Exchange rate, interest rate and commodity price trends


The global economy lost a little of its momentum in 2016. Energy and commodity prices recovered as the reporting period went on, albeit at a relatively low level. Confidence in the economic stability of crisis-hit emerging markets partially returned and led to a gradual appreciation of the currencies of these countries. The euro lost ground slightly against the US dollar, but gained ground slightly against the Chinese renminbi. In the wake of the United Kingdom’s Brexit referendum in June 2016, the sterling slumped against the European single currency. The Russian ruble and the Brazilian real turned around their preceding downtrend at the beginning of the reporting period and have since recorded significant price gains. For 2017, we are forecasting that the euro will gain some strength against the US dollar, Chinese renminbi, sterling and other key currencies. The expectation is that the Russian ruble and Brazilian real will remain relatively weak. We currently assume that these trends will continue in the period 2018 to 2021. There is still a general event risk – defined as the risk arising from unforeseen market developments.


Interest rates remained extremely low in fiscal year 2016 due to the continuation of expansionary monetary policy and the challenging overall economic environment. In the major Western industrialized nations, key interest rates persisted at a historic low level. While it became apparent in the USA that the extremely loose monetary policy was gradually drawing to an end, the European Central Bank continued to pursue this course. In light of further expansionary monetary policy measures in the eurozone, we therefore consider it unlikely that interest rates will rise in 2017. In the USA, however, we can expect to see a moderate increase in interest rates. For the period 2018 to 2021, we anticipate a successive rise in interest rates, though the pace will vary from region to region.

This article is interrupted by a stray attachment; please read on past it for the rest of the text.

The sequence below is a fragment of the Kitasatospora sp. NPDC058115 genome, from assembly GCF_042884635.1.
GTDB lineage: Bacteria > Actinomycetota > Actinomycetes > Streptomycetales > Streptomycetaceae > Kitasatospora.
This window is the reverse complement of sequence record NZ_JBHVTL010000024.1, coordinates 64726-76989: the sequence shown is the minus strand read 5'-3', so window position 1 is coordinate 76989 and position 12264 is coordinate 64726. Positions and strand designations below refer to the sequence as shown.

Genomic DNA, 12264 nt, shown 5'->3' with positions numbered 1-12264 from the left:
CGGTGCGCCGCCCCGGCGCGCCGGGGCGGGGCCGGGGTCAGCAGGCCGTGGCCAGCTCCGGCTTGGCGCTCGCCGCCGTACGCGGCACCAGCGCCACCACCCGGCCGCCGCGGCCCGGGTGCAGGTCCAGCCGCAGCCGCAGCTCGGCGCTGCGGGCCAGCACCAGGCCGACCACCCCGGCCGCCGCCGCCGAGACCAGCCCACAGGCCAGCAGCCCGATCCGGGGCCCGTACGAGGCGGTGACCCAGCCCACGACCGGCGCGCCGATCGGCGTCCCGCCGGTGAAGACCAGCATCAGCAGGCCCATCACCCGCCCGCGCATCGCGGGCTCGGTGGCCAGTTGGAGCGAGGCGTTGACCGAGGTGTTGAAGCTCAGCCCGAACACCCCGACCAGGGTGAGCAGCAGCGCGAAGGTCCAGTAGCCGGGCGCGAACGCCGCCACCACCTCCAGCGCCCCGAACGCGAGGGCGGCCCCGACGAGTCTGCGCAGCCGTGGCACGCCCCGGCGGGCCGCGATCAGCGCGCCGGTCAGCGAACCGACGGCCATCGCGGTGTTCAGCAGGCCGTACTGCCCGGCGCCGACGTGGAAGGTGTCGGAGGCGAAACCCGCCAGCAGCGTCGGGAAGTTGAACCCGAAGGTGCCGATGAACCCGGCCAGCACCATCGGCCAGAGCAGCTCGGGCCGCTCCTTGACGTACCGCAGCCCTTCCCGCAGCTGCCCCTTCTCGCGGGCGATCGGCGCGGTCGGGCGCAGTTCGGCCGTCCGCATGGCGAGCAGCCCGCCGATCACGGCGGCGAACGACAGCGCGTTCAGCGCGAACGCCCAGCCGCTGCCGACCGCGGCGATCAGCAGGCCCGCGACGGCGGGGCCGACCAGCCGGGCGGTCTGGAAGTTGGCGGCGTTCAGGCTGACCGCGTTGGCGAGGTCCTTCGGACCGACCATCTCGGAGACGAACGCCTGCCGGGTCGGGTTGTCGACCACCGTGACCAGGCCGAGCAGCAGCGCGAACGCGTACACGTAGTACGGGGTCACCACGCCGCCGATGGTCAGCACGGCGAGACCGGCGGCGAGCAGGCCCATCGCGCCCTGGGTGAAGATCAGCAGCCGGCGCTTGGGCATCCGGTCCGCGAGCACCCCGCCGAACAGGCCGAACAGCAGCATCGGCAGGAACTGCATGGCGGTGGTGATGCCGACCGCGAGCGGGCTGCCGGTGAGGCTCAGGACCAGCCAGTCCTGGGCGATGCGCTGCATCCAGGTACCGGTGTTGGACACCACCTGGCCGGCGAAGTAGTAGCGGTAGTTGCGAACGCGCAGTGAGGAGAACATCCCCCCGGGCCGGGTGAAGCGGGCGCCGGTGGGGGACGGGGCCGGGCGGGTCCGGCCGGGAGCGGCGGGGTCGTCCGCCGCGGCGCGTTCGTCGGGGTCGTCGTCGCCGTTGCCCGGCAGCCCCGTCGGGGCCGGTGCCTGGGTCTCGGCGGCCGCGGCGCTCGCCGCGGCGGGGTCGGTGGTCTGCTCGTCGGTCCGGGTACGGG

Political and economic uncertainty in different forms caused the prices for many raw and input materials, such as crude oil, steel and rare earths, to move sideways or upwards in 2016 amid high volatility in some cases. In light of these individual factors, we expect mixed developments in the commodity markets in 2017 with an increase in most commodity prices. We believe that this trend will continue in the period 2018 to 2021. Forward-looking, system-based and individual procurement methods enable us to mitigate risks arising from this volatility in commodity prices. Long-term supply agreements ensure that the Group’s needs are satisfied and thus ensure a high degree of supply reliability.